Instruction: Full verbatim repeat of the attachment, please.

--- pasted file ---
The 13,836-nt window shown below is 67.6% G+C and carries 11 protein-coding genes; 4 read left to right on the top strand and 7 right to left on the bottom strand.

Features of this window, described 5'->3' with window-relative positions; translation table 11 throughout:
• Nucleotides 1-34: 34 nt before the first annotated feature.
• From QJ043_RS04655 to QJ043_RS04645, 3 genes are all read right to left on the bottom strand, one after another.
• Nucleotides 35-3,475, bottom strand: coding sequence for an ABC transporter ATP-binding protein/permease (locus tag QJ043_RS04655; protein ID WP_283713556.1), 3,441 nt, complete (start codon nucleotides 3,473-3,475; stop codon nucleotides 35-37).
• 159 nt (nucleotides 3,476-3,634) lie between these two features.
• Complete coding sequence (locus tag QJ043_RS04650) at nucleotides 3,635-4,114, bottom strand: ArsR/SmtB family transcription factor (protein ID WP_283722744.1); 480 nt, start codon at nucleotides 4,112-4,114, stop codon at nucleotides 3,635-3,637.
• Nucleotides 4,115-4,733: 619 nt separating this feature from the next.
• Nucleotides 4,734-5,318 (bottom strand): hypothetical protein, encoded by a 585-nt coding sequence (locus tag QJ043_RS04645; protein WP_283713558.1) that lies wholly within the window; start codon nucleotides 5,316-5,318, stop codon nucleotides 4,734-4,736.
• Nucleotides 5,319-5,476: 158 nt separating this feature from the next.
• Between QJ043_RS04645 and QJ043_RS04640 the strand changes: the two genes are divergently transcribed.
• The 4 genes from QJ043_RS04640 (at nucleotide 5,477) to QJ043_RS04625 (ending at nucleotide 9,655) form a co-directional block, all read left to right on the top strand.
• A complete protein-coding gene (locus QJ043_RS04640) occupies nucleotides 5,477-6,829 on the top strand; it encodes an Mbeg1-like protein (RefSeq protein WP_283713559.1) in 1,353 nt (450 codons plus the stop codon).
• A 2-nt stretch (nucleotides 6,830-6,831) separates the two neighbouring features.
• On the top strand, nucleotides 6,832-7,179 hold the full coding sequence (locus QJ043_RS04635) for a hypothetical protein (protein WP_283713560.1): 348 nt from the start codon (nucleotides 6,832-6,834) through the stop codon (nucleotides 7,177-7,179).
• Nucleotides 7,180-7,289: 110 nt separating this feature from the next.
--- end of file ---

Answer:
The 13,836-nt window shown below is 67.6% G+C and carries 11 protein-coding genes; 4 read left to right on the top strand and 7 right to left on the bottom strand.

Features of this window, described 5'->3' with window-relative positions; translation table 11 throughout:
• Nucleotides 1-34: 34 nt before the first annotated feature.
• From QJ043_RS04655 to QJ043_RS04645, 3 genes are all read right to left on the bottom strand, one after another.
• Nucleotides 35-3,475, bottom strand: coding sequence for an ABC transporter ATP-binding protein/permease (locus tag QJ043_RS04655; protein ID WP_283713556.1), 3,441 nt, complete (start codon nucleotides 3,473-3,475; stop codon nucleotides 35-37).
• 159 nt (nucleotides 3,476-3,634) lie between these two features.
• Complete coding sequence (locus tag QJ043_RS04650) at nucleotides 3,635-4,114, bottom strand: ArsR/SmtB family transcription factor (protein ID WP_283722744.1); 480 nt, start codon at nucleotides 4,112-4,114, stop codon at nucleotides 3,635-3,637.
• Nucleotides 4,115-4,733: 619 nt separating this feature from the next.
• Nucleotides 4,734-5,318 (bottom strand): hypothetical protein, encoded by a 585-nt coding sequence (locus tag QJ043_RS04645; protein WP_283713558.1) that lies wholly within the window; start codon nucleotides 5,316-5,318, stop codon nucleotides 4,734-4,736.
• Nucleotides 5,319-5,476: 158 nt separating this feature from the next.
• Between QJ043_RS04645 and QJ043_RS04640 the strand changes: the two genes are divergently transcribed.
• The 4 genes from QJ043_RS04640 (at nucleotide 5,477) to QJ043_RS04625 (ending at nucleotide 9,655) form a co-directional block, all read left to right on the top strand.
• A complete protein-coding gene (locus QJ043_RS04640) occupies nucleotides 5,477-6,829 on the top strand; it encodes an Mbeg1-like protein (RefSeq protein WP_283713559.1) in 1,353 nt (450 codons plus the stop codon).
• A 2-nt stretch (nucleotides 6,830-6,831) separates the two neighbouring features.
• On the top strand, nucleotides 6,832-7,179 hold the full coding sequence (locus QJ043_RS04635) for a hypothetical protein (protein WP_283713560.1): 348 nt from the start codon (nucleotides 6,832-6,834) through the stop codon (nucleotides 7,177-7,179).
• Nucleotides 7,180-7,289: 110 nt separating this feature from the next.